Well said, Larry Morrison. Now, why not start by rallying folks together to stop the attacks, ridiculing and bullying? Think about how much more power in numbers there could be. How much more creativity, energy and happiness would emanate from Sturbridge? How much more quickly Sturbridge would rebound?

    Like I said, I have a dream. It will take every single one of us heading in the same direction to stop the snide sniping and silly skirmishes. We should ALL take a time out and consider what's at stake.

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  5. seems to be a good deal of nonsense going on here. the elderly are finally getting real help. that is the most important thing. seems like nothing more than petty jealously.

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  6. Hope I never have to need themMonday, August 11, 2008

    Dear anonymous,

    No, you are wrong. The opinions here are not from petty jealousy. No one has said that the elderly does not deserve the help either. What is being said is a person that is synonymous to hate, ill will, and revenge is the one that is the director of REAS. that fact will limit the number of donations. People are not pleased with this person behavior. Loose the leader and see if donations don't increase. REAS also has to list its goals, qualifications for the elderly, amounts to be donated, number of those that they can help, and a lot more information before more people feel comfortable in giving. Jealousy has nothing to do with this.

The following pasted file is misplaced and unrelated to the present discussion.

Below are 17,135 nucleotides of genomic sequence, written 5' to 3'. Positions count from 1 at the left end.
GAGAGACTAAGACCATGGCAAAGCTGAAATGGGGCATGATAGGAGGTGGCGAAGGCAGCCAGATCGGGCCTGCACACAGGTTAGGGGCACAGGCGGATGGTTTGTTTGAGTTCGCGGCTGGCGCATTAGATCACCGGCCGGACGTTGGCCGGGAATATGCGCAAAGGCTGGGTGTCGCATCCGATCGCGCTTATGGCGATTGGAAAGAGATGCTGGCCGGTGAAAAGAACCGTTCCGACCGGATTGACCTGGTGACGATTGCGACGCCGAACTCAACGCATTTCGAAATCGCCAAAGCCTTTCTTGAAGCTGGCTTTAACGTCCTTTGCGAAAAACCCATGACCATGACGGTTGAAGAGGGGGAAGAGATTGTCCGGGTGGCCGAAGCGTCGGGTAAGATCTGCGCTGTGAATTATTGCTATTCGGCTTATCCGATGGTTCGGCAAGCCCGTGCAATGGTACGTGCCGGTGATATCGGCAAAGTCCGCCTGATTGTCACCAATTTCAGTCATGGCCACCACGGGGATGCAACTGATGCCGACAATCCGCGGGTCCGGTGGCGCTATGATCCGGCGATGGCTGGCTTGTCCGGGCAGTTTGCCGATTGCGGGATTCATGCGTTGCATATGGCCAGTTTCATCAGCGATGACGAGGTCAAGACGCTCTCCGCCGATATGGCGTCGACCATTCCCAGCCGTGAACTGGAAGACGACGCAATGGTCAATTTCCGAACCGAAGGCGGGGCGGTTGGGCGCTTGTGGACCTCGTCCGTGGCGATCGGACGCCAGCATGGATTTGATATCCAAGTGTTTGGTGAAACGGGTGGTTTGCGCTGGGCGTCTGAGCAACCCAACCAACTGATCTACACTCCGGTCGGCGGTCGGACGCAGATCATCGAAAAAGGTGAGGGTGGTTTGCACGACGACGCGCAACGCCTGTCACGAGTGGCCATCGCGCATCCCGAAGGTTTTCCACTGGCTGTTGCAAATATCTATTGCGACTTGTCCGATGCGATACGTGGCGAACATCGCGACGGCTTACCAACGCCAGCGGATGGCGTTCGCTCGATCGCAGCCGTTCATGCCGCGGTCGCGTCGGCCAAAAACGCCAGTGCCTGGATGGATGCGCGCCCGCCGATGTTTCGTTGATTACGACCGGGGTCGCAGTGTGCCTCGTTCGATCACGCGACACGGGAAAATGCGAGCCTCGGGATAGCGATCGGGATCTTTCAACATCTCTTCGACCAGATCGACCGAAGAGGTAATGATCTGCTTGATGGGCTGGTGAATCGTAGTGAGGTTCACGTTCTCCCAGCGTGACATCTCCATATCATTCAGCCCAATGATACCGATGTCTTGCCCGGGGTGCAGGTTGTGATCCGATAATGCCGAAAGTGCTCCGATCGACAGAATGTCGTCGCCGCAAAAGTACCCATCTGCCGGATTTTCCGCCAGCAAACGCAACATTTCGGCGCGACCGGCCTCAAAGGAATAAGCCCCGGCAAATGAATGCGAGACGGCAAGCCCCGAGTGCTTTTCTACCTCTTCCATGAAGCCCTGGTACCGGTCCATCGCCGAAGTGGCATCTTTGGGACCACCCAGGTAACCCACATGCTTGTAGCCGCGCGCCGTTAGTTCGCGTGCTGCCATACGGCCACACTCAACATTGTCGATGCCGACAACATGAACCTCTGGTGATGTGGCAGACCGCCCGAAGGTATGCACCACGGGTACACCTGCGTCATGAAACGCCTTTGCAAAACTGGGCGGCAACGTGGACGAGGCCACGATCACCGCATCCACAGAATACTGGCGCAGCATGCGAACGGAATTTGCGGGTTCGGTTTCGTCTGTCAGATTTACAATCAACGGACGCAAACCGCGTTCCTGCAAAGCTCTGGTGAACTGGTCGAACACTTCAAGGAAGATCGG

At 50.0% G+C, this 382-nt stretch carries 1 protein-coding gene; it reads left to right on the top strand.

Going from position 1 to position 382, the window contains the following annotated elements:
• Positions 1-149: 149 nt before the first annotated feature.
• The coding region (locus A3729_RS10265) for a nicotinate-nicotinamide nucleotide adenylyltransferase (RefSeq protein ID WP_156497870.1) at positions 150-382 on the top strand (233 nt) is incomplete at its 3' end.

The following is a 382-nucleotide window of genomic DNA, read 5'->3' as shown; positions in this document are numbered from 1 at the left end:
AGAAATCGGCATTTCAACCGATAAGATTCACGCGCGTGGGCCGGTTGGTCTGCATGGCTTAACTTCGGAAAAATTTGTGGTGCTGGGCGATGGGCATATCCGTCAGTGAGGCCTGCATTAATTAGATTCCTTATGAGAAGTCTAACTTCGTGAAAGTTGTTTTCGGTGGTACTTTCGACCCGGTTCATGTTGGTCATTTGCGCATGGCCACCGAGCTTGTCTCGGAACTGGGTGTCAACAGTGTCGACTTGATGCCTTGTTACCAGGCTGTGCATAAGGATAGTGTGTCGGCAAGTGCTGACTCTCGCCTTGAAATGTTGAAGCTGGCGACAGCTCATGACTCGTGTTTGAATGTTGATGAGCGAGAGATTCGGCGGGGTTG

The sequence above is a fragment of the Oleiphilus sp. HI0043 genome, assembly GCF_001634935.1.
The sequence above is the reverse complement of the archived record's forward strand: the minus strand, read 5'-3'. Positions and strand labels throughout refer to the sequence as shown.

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  7. I found this interesting. The blogmaster misspelled "lose" in this article: "The ones that believe they can pull one over on us loose more credibility". The comment from "hope I never have..." also misspelled "lose": "Loose the leader and see if donations don't increase. " Since "lose" isn't that difficult to spell and most people know how to spell it, it looks to me like the blogmaster is leaving comments under aliases on his own articles to make it seem like #1. a lot of people read his blog and #2 people actually agree with what he has to say. Personally, I think it is pathetic. Why don't you spend more time helping the elderly or another cause in town and less time leaving comments on your own article....

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  8. Laughable:

    Damn! I'm busted. I am such a looser.

    LOL

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  9. Hey, I can think of 3 people right off the top of my head who misspell that word all the time. They're college-grads too.

    I thought Laughable always signed his name to everything he wrote??

    Talk about the pot calling the kettle black.

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  10. If Larry Morrison really said all that then why doesn’t he practice what he preaches and rally everyone at reasfoundation to tell the executive director to stop his bullying, lying, hateful attitude and negative swipes at Sturbridge or remove himself from the reasfoundation and planning board for that matter. The foundation needs credibility and with the executive director they have now they have none. Step up to the plate Larry and be a leader.

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  11. What imagination people have over leaving out a simple "o"! How about being kind to ALL people TRLaughable? Isn't that a worthy cause? I'm sure you won't loose sleep over that one!